reading the task force volumes, and that was the purpose for which I
Of course, the
ultimate objective was finished RM's of this sort, but meanwhile I was
the results directly to officials from the Pentagon, from the Advanced
Projects Agency, and other officials, some from International Security
who came through Rand in July-June and July.
Q At the end of
September 1969 did you take any action with respect to the Government's
Exhibits 1 through 20?
Q When did you
take such action?
A On the evening
of September 30-well, perhaps I should start in the morning. In
with respect to these volumes, I went to the home of Tony Russo in
Monica, told him-reminded him of the study that I described earlier in
general terms, told him that I had copies of it, that it was marked
"Classified," that I had a copy of it in my safe at the Rand
Corporation, and that I wanted to get it—some information to the
that I needed to copy those copies.
I asked him if
he had access to a Xerox machine, and he said he thought he might be
afternoon I was informed by him that he had found a Xerox machine at
of a friend, and that night I took several of the volumes from my safe
top secret--my top secret safe at the Rand Corporation, took them in to
Linda Sinay Advertising Agency on Melrose, having been given the
Tony, and we proceeded to copy several of the documents. . . .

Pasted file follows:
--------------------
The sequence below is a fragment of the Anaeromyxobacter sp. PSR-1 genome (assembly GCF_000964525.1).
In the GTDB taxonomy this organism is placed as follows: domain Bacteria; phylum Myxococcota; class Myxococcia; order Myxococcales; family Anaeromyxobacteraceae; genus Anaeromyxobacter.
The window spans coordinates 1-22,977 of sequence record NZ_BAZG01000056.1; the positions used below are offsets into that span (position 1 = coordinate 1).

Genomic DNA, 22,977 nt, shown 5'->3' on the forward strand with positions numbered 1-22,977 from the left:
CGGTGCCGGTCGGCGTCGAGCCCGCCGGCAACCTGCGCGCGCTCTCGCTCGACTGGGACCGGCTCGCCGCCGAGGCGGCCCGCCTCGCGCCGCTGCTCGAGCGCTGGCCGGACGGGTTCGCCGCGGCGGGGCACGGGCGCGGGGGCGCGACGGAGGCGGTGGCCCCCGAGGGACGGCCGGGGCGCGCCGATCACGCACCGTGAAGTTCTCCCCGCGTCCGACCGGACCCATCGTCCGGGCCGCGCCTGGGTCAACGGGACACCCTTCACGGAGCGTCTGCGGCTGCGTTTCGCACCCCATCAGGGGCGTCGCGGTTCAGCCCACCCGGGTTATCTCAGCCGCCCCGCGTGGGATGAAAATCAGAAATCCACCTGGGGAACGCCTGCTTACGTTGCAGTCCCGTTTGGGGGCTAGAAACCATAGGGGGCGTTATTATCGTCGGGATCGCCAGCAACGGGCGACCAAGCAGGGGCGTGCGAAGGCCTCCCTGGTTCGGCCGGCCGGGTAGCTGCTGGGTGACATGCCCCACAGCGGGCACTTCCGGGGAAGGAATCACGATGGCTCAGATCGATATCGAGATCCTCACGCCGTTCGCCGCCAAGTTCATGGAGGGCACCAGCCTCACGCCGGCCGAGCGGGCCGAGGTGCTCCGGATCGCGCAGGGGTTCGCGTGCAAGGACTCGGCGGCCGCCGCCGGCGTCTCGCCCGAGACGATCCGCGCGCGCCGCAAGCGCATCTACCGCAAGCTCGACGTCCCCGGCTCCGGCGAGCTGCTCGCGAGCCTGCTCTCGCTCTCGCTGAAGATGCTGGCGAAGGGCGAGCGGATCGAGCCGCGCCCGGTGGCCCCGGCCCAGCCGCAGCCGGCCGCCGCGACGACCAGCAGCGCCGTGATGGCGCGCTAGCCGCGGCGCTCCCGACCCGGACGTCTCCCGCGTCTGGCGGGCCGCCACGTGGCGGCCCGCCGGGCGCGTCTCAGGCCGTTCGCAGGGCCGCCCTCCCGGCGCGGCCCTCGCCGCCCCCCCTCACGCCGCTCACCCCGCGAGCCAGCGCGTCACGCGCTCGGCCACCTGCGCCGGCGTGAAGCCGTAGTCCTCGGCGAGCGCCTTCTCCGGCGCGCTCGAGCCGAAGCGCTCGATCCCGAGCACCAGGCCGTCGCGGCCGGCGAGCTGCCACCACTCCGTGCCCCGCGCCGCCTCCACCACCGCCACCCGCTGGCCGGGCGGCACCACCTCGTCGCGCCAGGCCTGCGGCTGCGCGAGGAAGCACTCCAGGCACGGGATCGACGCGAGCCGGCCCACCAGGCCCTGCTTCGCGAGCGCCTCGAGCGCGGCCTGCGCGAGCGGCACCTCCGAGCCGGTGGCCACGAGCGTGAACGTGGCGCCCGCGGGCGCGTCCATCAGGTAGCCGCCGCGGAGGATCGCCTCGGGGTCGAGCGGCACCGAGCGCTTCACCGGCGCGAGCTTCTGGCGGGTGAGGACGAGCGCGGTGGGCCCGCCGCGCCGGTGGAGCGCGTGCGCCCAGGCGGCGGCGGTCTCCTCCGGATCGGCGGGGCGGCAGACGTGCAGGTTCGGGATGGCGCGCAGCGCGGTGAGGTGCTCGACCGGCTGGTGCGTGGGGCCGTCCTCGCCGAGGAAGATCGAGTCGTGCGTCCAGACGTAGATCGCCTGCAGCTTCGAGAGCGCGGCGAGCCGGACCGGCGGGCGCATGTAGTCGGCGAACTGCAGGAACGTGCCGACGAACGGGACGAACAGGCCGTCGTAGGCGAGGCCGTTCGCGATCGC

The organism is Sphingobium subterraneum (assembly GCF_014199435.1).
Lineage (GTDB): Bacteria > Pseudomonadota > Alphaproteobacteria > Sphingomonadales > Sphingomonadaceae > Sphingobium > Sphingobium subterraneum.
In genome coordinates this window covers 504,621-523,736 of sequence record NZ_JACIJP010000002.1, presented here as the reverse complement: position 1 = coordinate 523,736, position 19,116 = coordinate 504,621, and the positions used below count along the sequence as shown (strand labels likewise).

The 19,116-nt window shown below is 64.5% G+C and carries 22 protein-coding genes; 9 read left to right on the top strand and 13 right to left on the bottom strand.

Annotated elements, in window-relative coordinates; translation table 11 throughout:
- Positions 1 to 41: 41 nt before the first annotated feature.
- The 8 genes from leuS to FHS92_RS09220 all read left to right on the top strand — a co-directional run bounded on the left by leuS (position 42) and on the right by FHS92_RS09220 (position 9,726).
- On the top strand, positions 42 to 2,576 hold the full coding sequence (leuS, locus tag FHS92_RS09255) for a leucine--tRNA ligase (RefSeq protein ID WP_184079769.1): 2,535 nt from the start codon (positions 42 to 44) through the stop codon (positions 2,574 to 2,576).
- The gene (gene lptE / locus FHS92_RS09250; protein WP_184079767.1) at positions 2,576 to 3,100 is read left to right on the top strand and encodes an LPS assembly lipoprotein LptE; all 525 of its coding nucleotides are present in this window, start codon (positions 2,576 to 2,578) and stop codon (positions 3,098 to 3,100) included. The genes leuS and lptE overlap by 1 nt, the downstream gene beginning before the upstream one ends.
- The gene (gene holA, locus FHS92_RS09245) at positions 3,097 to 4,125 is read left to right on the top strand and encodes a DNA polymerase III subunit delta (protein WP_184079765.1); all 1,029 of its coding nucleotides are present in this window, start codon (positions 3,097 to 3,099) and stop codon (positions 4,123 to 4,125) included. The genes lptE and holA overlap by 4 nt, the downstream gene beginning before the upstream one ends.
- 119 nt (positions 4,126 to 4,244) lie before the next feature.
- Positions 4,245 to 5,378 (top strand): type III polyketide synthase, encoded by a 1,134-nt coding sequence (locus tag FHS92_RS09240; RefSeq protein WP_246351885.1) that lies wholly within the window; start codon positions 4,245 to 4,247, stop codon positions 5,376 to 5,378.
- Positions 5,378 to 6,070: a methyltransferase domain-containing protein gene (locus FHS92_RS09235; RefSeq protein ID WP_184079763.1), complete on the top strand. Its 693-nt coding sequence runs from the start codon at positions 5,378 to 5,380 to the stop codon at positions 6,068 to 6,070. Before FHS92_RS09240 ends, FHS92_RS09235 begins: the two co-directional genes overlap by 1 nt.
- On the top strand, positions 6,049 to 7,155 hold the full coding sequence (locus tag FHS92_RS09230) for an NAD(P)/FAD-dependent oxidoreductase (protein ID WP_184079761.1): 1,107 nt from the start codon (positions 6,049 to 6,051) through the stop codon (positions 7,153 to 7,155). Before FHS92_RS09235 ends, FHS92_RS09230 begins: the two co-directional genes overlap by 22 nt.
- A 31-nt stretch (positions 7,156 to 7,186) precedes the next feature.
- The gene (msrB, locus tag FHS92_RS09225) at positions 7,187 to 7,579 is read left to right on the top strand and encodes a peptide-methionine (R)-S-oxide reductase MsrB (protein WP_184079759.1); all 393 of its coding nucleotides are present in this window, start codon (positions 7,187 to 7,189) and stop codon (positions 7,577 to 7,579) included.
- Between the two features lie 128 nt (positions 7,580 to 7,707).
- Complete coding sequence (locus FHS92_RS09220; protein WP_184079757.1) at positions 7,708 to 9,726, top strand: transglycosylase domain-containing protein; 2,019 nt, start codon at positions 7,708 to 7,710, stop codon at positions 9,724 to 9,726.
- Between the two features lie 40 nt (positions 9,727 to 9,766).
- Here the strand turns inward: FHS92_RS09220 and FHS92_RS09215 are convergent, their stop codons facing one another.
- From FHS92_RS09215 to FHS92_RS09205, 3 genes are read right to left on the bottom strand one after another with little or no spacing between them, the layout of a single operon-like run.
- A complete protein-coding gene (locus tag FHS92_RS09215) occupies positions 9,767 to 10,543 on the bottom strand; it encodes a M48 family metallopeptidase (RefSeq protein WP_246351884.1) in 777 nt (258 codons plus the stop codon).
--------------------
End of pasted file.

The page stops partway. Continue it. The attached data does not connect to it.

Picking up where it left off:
Q Why did you
take the actions which you just described?
Q Did you then,
Dr. Ellsberg, at Miss Sinay’s office, copy Exhibits 1 through 20?
A On a
succession of nights, yes, I did-either I or friends helping me.
Q And did you
return them to the Rand Santa Monica office?
A Yes. In each
case I returned them-the volume on the next working day after I had
Q Was copying of
any of those documents ever done when you were not in the Sinay office
A No. I was
Q Were there
ever any instances when anyone other than you took Exhibits 1 through
from the Sinay office after Xeroxing or copying?
A No. On each
occasion I took them back.
Q Were there
ever any occasions on which you did not return Exhibits 1 through 20 to
the first work day after Xeroxing?
Q During the
time that Mr. Vu Van Thai was present in the advertising agency of Miss
on October 4, 1969, did you read any of the task force-I'm sorry-did he
any of the exhibits in the group, Government's Exhibits 1 through 20?
Yes, I showed him several pages of one, and he thumbed briefly through
of that volume. That was the only one that he handled. . . .
Q Dr. Ellsberg,
were your children present during any part of the copying of Exhibits 1
A My children
were present, yes. Robert was present on two occasions and Mary was
on-my daughter was present on one occasion along with Robert. . . .
Q Would you tell
us what Robert did while he was there?
A Robert helped
on both nights, I think, that he was there, one of which was mostly an
afternoon, a Saturday afternoon-helped Xerox some of the papers, and I
that was primarily all that he did, and Mary, on the evening that she
there, briefly helped cut off the top secret marking from the copies-of